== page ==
Watchguard’s CEO, Ed Borey, has taken issue in a big way with our suggestion that his company was “sold to the lowest bidder”.
Last week, it emerged that Watchguard was being taken private after well-known investment outfit Francisco Partners bid $151 million in cash for a company that has been struggling with losses in recent quarters.
There had been talks with at least one other company, Vector Capital, about a higher offer, but Borey maintains adamantly that this was not a bid with any real flesh on it.
The Francisco offer was the only one of any note on the table, and so despite what Vector might claim in its chats to third-parties, Watchguard’s management had no option but to accept Francisco’s money.
This is all sub-plot. The much more intriguing issue is why a technology company would want to go private, having raised money through a public offering.
Borey attributes this to the strain of running a public company, and perhaps there is an unfashionable lesson here for startups looking to prime growth through share offerings - don’t.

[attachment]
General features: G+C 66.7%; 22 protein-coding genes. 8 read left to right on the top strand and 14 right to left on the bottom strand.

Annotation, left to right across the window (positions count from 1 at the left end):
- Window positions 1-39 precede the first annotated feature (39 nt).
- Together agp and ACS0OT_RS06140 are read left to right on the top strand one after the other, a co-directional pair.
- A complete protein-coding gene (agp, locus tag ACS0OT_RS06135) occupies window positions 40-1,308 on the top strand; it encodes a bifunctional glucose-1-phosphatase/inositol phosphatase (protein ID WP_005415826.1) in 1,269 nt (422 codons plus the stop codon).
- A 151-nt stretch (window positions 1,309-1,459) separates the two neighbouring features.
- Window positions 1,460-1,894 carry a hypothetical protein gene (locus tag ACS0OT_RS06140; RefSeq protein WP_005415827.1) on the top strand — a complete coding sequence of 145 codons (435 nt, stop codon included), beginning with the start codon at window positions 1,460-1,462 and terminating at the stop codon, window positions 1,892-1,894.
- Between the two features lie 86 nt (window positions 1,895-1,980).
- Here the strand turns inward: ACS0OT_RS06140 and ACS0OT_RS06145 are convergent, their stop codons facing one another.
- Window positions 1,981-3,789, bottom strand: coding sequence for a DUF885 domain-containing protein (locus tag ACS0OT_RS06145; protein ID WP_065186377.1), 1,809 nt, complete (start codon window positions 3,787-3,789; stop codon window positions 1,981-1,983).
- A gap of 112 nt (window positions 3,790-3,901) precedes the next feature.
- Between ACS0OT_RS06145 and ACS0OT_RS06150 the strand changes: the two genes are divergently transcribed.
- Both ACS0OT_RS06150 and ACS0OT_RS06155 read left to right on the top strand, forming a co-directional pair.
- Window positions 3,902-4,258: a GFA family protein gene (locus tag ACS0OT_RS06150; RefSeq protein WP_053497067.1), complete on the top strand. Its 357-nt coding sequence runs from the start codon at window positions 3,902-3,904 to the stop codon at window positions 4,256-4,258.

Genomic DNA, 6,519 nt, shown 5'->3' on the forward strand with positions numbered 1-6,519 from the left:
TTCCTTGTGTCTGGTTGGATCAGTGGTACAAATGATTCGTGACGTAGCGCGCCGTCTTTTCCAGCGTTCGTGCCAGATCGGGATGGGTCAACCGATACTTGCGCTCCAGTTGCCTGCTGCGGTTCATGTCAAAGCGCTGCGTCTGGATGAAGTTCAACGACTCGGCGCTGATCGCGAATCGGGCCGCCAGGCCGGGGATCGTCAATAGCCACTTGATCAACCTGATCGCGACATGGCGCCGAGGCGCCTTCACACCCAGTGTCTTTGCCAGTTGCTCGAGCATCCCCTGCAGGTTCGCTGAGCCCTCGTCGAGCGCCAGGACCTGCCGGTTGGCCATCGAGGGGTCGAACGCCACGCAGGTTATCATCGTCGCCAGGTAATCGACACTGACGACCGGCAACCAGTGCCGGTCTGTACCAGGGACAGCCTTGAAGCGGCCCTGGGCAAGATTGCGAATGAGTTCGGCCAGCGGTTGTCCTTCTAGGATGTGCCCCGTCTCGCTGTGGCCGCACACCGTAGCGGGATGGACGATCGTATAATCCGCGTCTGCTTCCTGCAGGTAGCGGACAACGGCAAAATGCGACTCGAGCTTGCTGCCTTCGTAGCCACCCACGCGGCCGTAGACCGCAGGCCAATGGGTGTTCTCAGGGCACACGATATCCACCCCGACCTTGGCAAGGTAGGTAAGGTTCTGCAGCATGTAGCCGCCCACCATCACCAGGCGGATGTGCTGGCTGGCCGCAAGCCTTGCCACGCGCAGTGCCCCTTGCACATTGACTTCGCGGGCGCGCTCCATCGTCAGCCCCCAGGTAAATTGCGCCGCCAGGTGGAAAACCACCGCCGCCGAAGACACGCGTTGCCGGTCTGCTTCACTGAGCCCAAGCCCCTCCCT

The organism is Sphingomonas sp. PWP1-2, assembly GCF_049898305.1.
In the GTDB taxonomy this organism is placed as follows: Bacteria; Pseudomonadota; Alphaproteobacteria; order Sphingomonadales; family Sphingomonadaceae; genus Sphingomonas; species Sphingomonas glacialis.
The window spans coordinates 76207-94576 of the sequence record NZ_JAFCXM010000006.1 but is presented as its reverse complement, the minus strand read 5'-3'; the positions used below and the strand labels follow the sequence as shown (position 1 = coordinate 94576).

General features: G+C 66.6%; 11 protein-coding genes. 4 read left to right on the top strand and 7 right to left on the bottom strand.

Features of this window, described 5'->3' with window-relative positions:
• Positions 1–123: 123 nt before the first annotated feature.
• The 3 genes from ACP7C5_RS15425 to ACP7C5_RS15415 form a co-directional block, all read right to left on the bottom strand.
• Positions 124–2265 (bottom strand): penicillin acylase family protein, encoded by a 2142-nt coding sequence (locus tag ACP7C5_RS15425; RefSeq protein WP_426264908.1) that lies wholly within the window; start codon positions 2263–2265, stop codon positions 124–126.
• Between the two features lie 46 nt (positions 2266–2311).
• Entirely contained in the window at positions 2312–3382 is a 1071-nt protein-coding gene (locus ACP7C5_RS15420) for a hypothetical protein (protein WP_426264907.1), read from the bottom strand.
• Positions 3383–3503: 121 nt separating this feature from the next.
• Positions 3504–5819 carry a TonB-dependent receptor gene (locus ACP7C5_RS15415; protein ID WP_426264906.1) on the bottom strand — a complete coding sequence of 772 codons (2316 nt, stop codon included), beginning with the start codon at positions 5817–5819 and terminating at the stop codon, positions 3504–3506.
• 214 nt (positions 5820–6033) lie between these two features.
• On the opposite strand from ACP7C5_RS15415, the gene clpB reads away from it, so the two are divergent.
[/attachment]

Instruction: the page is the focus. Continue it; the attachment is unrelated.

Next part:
“With a private company, there is the advantage of a longer horizon,” Borey said to Techworld, before going on to grizzle about the higher compliance costs that afflict public companies.
Where this leaves Watchguard’s is anyone’s guess. The company will continue to sell it products – which are decent – and from the point of view of customers and resellers, nothing much will change.
But it has new owners now, and they will want a pay-back at some point. Is this another route to being sold on? Time will tell, but it still sounds like the beginning of a change in direction of some sort.
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